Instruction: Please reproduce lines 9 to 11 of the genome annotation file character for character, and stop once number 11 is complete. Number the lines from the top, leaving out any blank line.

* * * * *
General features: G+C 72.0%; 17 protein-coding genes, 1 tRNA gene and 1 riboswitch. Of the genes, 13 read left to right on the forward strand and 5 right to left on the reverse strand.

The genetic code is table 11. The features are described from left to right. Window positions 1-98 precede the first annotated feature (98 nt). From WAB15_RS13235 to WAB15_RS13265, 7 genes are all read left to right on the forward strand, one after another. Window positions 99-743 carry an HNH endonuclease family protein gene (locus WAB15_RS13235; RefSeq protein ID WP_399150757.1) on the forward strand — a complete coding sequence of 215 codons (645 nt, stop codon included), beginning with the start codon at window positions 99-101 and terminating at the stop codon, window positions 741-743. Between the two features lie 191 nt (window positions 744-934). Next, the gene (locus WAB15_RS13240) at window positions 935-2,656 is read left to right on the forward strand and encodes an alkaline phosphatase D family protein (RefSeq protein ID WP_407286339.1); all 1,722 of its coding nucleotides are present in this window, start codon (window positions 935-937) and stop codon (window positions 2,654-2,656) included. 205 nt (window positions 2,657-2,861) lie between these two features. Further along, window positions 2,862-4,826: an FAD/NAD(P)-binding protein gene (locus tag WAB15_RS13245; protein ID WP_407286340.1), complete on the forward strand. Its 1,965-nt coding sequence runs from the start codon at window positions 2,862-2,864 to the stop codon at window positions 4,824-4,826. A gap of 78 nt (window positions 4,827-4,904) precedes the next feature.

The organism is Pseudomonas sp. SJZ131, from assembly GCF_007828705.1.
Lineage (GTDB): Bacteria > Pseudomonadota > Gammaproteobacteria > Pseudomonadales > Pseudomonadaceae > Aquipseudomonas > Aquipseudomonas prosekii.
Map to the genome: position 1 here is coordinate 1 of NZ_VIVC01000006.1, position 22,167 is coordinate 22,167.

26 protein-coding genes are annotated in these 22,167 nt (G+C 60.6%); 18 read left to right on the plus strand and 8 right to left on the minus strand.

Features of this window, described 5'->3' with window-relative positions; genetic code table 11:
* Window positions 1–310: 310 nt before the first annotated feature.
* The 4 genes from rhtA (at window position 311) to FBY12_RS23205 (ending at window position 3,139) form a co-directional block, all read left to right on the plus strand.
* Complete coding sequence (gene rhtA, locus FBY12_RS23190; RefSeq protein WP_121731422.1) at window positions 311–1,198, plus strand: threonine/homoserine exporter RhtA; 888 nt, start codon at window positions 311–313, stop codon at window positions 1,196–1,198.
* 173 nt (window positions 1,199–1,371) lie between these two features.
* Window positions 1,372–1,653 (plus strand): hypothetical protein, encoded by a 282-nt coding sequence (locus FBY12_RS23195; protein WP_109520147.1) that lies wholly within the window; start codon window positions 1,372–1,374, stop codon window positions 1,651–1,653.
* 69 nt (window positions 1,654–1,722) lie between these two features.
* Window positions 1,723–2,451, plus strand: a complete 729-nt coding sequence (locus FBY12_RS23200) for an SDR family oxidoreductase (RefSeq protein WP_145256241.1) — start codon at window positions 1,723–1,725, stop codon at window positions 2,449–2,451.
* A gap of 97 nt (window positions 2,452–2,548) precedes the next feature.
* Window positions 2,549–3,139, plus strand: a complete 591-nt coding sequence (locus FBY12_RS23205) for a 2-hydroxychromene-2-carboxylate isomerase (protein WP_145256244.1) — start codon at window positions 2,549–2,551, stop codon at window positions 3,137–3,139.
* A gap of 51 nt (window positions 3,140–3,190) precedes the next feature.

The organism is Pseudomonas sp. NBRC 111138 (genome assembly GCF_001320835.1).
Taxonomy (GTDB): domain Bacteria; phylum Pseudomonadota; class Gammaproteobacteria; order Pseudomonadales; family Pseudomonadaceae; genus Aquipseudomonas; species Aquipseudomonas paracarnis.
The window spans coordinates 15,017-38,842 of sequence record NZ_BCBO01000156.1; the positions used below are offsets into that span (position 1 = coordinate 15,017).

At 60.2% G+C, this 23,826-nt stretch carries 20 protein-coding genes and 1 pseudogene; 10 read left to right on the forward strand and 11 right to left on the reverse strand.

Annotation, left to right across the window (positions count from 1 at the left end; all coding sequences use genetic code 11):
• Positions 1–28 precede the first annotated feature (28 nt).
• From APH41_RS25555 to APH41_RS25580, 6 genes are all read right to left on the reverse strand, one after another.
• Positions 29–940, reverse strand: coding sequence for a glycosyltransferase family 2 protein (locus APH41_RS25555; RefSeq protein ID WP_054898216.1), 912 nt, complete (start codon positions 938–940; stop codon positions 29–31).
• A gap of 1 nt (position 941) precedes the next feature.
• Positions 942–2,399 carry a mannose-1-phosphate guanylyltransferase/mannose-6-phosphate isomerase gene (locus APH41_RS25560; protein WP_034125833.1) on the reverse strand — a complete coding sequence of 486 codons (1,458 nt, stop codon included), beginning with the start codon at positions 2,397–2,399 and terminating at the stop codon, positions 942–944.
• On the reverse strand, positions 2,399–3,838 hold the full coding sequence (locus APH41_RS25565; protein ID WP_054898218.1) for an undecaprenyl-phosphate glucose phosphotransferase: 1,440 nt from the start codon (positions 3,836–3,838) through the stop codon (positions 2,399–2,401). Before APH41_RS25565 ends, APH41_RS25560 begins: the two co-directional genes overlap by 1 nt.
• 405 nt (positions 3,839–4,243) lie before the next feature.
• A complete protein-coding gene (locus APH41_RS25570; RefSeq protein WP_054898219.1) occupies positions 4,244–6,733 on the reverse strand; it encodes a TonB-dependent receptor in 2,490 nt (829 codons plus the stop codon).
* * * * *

* The 4 genes from rhtA (at window position 311) to FBY12_RS23205 (ending at window position 3,139) form a co-directional block, all read left to right on the plus strand.
* Complete coding sequence (gene rhtA, locus FBY12_RS23190; RefSeq protein WP_121731422.1) at window positions 311–1,198, plus strand: threonine/homoserine exporter RhtA; 888 nt, start codon at window positions 311–313, stop codon at window positions 1,196–1,198.
* 173 nt (window positions 1,199–1,371) lie between these two features.